Seven affordable steps for website accessibility

One in four people in the United States is disabled. The aging population is increasing. Every day, inaccessible web and app design prevents billions of people globally from accessing digital information. People with visual impairments, learning disabilities, hearing loss and more routinely encounter dozens of unique challenges behind most URLs. If your website cannot be accessed by a person with a disability, you could miss out on potential customers and face legal risk.

Listed below are some simple steps that can be taken right away for website accessibility that won’t exceed your budget.

1.   Use alt text.

When you hover your mouse over an image on a website, the words that come up are called alt text. A visually impaired person who uses a screen reader can identify that image with alt text provided. Take alt text seriously and use it to describe the image exactly and succinctly.

2.  Produce transcripts and subtitles.

Provide subtitles to videos, especially if you’re producing the majority of your own video content. Popular video hosting sites such as YouTube have tools that allow users to add subtitles to their clips. Making a transcription of the video available online is also an incredibly helpful resource for users with hearing impairments.

3.  Describe your links.

When embedding a link in a post, it’s more useful to describe the link, rather than just telling the reader to “click here.” Also, underline your links or make sure that there is a color contrast between hyperlinked text and regular text. That way, colorblind users can find a link immediately without having to hover over it with their cursors.

4.  Use color control.

Utilizing smart color choices is valuable for all websites. Avoid pairing garish colors, and be wary of using yellow, blue and green close to one another (this is especially difficult for colorblind users). Black text on a white background is the best general practice, because it’s readable for most audiences.

5.  Get clickable.

Users with mobility problems can struggle clicking on small items within a tiny clickable range. It’s like trying to nail a bullseye every time you play darts. Give the clickable item a wider range so the user can click on it within the item’s general area.

6.  Keep your copy clean and simple.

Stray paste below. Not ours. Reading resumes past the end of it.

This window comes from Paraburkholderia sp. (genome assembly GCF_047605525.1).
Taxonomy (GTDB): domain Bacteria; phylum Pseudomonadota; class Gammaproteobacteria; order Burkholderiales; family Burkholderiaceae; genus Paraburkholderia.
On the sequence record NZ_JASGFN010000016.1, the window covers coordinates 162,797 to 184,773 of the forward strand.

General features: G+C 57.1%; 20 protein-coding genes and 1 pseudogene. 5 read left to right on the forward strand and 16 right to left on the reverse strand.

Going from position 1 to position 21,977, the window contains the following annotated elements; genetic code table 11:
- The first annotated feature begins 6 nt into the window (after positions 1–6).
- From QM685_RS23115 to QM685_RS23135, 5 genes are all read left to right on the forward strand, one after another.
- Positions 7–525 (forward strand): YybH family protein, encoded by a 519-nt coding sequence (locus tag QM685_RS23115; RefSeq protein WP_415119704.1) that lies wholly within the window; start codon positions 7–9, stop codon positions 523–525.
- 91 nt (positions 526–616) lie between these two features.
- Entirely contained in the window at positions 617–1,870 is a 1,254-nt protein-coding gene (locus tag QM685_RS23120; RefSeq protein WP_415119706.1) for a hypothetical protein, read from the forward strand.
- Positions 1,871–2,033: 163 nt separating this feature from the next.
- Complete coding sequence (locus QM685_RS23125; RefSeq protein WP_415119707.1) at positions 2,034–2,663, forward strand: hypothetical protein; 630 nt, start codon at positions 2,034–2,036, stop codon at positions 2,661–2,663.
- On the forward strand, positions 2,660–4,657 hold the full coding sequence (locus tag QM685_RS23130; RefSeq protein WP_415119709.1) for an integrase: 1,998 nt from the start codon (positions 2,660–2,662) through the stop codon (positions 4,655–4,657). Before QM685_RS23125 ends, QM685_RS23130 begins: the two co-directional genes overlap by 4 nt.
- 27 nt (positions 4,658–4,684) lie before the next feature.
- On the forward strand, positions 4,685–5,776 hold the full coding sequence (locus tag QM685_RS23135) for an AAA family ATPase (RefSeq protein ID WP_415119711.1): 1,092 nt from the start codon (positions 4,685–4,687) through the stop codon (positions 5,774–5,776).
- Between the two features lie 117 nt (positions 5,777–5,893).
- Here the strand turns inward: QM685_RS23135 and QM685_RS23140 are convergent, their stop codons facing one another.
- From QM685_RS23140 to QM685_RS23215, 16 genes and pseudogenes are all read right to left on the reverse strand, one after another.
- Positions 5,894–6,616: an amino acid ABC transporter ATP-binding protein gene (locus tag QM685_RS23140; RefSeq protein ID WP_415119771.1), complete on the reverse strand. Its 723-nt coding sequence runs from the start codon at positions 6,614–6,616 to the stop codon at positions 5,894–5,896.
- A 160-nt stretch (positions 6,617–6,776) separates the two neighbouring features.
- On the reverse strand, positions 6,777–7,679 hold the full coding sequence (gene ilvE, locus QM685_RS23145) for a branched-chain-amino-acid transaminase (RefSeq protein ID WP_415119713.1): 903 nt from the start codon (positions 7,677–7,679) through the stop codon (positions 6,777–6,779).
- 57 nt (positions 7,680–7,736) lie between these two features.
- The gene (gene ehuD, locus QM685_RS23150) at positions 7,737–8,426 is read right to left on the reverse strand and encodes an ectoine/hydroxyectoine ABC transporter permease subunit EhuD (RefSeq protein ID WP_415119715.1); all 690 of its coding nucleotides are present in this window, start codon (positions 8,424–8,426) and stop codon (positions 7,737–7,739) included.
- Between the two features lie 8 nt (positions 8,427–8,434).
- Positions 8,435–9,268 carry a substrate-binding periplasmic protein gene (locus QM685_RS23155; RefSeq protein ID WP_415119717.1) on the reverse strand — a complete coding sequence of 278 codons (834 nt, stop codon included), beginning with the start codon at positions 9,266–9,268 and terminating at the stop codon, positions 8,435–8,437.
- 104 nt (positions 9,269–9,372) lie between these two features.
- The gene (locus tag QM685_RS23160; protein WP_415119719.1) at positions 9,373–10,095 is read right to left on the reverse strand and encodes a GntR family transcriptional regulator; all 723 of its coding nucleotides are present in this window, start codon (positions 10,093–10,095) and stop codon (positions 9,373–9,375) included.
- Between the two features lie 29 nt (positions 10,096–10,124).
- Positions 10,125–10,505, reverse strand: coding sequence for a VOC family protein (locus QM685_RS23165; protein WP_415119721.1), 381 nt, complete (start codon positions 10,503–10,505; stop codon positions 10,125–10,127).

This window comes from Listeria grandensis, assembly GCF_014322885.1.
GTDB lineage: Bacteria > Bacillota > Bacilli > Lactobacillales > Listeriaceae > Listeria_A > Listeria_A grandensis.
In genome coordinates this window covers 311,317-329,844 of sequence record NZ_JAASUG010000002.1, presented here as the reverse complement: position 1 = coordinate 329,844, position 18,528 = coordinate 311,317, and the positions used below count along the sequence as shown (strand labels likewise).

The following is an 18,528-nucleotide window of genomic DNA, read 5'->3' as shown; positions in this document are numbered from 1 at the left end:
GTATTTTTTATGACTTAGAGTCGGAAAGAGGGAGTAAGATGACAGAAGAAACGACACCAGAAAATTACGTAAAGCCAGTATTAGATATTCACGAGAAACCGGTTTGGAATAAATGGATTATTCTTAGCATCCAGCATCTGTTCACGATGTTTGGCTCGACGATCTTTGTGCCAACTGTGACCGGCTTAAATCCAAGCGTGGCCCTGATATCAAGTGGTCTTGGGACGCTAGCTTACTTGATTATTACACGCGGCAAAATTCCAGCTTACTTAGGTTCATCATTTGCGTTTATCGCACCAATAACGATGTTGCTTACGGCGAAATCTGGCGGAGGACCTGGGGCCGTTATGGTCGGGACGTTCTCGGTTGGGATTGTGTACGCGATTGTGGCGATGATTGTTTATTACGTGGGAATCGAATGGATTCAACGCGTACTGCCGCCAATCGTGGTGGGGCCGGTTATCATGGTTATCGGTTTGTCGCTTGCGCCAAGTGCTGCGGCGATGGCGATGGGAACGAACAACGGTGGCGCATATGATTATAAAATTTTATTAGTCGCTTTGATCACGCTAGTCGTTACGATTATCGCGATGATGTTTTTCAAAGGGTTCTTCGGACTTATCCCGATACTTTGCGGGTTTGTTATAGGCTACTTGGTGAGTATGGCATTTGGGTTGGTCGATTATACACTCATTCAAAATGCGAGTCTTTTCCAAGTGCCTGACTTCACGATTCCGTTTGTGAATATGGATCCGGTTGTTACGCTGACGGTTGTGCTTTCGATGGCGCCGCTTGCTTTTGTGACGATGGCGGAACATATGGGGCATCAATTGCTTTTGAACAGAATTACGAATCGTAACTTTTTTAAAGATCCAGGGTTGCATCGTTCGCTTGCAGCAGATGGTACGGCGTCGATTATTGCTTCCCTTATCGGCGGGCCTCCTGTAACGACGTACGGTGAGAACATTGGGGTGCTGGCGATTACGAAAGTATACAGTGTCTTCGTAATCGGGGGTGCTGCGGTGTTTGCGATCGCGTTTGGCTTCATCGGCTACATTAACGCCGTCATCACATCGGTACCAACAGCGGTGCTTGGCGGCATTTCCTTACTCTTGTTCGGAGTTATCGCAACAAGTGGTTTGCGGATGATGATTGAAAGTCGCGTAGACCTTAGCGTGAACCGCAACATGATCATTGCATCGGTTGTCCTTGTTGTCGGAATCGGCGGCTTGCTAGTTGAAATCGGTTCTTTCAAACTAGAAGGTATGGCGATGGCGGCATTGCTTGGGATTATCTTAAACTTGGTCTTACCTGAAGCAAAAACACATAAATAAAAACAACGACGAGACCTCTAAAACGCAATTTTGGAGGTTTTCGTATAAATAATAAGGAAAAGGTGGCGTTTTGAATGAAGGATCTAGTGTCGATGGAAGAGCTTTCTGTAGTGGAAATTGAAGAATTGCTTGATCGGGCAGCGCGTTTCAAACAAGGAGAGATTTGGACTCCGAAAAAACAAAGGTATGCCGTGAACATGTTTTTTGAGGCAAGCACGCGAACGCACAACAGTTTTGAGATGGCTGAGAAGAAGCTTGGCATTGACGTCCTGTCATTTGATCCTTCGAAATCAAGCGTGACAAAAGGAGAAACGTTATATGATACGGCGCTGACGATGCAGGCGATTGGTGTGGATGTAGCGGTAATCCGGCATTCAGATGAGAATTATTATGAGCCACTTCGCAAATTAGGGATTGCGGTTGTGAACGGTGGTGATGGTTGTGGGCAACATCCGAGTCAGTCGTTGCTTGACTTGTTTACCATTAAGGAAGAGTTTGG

This is helpful for any audience, but critical for seniors or those with learning disabilities. If using a lot of text, break into smaller paragraphs. Use headers and simple, straightforward language in the active voice.

7.  Include an accessibility guide.

Create an explanation of the accessibility features used on your site. This communicates that you are making efforts to be disabled friendly and have provided tools for easy navigation.

These affordable steps will  help ensure your website is accessible to people with disabilities.

 

Outlook Business Solutions provides accessibility testing for organizations and companies. Skilled technicians – people  with disabilities – test  various aspects of your online/digital platforms and provide suggestions you can implement to ensure your content meets with ADA and WCAG guidelines.

Our new subscription service, Ally Support, lets you move your website, app or digital content toward accessibility at your own pace.

Add accessibility expertise to your internal or external development team without adding full-time staff with your subscription to Ally Support. Your team can use the support hours provided with the subscription to consult with our accessibility experts, have analysts spot-test new functions, or provide ideas for making content accessible from the start.

Ensure everyone – including people with disabilities – can take advantage of the goods or services you offer by subscribing to Ally Support today. For more information, contact Natalie Hadley at 531-365-5347.